A Study of Mary Wollstonecraft and the Rights of Woman

Portada
Longmans, Green & Company, [Madras printed], 1898 - 234 pàgines
Within this volume, the author researches the works of Mary Wollstonecraft, from her early works to the final text of?Maria, or the Wrongs of Woman.?
 

Què en diuen els usuaris - Escriviu una ressenya

No hem trobat cap ressenya als llocs habituals.

Altres edicions - Mostra-ho tot

Frases i termes més freqüents

Passatges populars

Pàgina 129 - Women are told from their infancy, and taught by the example of their mothers, that a little knowledge of human weakness, justly termed cunning, softness of temper, outward obedience, and a scrupulous attention to a puerile kind of propriety, will obtain for them the protection of man; and should they be beautiful, everything else is needless, for at least twenty years of their lives.
Pàgina 91 - I have looked steadily around me ; yet, so far from coinciding with him in opinion respecting the first dawn of the female character, I will venture to affirm, that a girl, whose spirits have not been damped by inactivity, or innocence tainted by false shame, will always be a romp, and the doll will never excite attention unless confinement allows her no alternative.
Pàgina 128 - Fragile in every sense of the word, they are obliged to look up to man for every comfort. In the most trifling dangers they cling to their support, with parasitical tenacity, piteously demanding succour; and their natural protector extends his arm, or lifts up his voice, to guard the lovely trembler - from what? Perhaps the frown of an old cow, or the jump of a mouse; a rat, would be a serious danger. In the name of reason, and even common sense, what can save such beings from contempt; even though...
Pàgina 102 - Be even cautious in displaying your good sense. It will be thought you assume a superiority over the rest of the company. — But if you happen to have any learning, keep it a profound secret, especially from the men, who generally look with a jealous and malignant eye on a woman of great parts, and a cultivated understanding.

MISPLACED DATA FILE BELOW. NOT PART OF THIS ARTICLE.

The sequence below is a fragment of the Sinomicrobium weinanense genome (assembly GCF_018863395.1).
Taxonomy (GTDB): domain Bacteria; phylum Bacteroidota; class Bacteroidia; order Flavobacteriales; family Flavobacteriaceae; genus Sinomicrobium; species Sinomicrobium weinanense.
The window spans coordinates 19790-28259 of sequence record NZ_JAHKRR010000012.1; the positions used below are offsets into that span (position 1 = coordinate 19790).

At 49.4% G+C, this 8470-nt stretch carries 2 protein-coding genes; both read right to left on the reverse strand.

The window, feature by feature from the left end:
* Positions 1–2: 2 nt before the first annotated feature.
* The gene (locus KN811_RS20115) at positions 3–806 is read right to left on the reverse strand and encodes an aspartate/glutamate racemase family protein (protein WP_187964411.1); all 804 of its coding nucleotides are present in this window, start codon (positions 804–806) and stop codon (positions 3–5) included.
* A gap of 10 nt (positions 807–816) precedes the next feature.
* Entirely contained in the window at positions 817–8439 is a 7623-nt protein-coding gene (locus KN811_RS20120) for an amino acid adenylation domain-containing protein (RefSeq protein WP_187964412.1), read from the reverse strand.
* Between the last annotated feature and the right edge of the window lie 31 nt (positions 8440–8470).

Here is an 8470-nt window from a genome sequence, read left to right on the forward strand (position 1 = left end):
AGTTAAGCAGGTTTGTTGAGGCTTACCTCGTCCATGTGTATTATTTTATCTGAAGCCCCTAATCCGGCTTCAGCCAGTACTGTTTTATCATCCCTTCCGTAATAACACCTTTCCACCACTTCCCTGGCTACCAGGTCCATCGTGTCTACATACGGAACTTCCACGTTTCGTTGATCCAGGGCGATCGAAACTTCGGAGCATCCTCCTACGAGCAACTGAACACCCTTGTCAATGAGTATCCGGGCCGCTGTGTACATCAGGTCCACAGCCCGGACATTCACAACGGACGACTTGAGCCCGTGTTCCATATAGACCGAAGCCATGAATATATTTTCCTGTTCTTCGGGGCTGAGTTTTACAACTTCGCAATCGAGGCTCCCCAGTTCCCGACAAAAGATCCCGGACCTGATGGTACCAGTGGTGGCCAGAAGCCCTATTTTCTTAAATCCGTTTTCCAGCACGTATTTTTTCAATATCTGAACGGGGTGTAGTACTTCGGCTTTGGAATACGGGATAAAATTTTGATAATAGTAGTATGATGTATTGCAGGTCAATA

Pàgina 123 - TO account for, and excuse the tyranny of man, many ingenious arguments have been brought forward to prove, that the two sexes, in the acquirement of virtue, ought to aim at attaining a very different character ; or, to speak explicitly, women are not allowed to have sufficient strength of mind to acquire what really deserves the name of virtue. Yet it should seem, allowing them to have souls, that there is but one way appointed by Providence to lead mankind to either virtue or happiness.
Pàgina 53 - Reason is natural revelation, whereby the eternal Father of light, and Fountain of all knowledge, communicates to mankind that portion of truth which he has laid within the reach of their natural faculties. Revelation is natural reason enlarged by a new set of discoveries, communicated by God immediately, which reason vouches the truth of, by the testimony and proofs it gives, that they come from God.
Pàgina 19 - They say that thou wert, lovely from thy birth, Of glorious parents thou aspiring Child : I wonder not, for One then left this earth Whose life was like a setting planet mild, Which clothed thee in the radiance undefiled Of its departing glory ; still her fame Shines on thee, through the tempests dark and wild Which shake these latter days ; and thou canst claim The shelter, from thy Sire, of an immortal name.
Pàgina 97 - Unargued I obey: So God ordains: God is thy law, thou mine: To know no more Is woman's happiest knowledge, and her praise.
Pàgina 136 - I have turned over various books written on the subject of education, and patiently observed the conduct of parents and the management of schools ; but what has been the result ? — a profound conviction that the neglected education of my fellowcreatures is the grand source of the misery I deplore...
Pàgina 130 - Confined then in cages like the feathered race, they have nothing to do but to plume themselves, and stalk with mock majesty from perch to perch. It is true they are provided with food and raiment, for which they neither toil nor spin; but health, liberty, and virtue, are given in exchange.

Informació bibliogràfica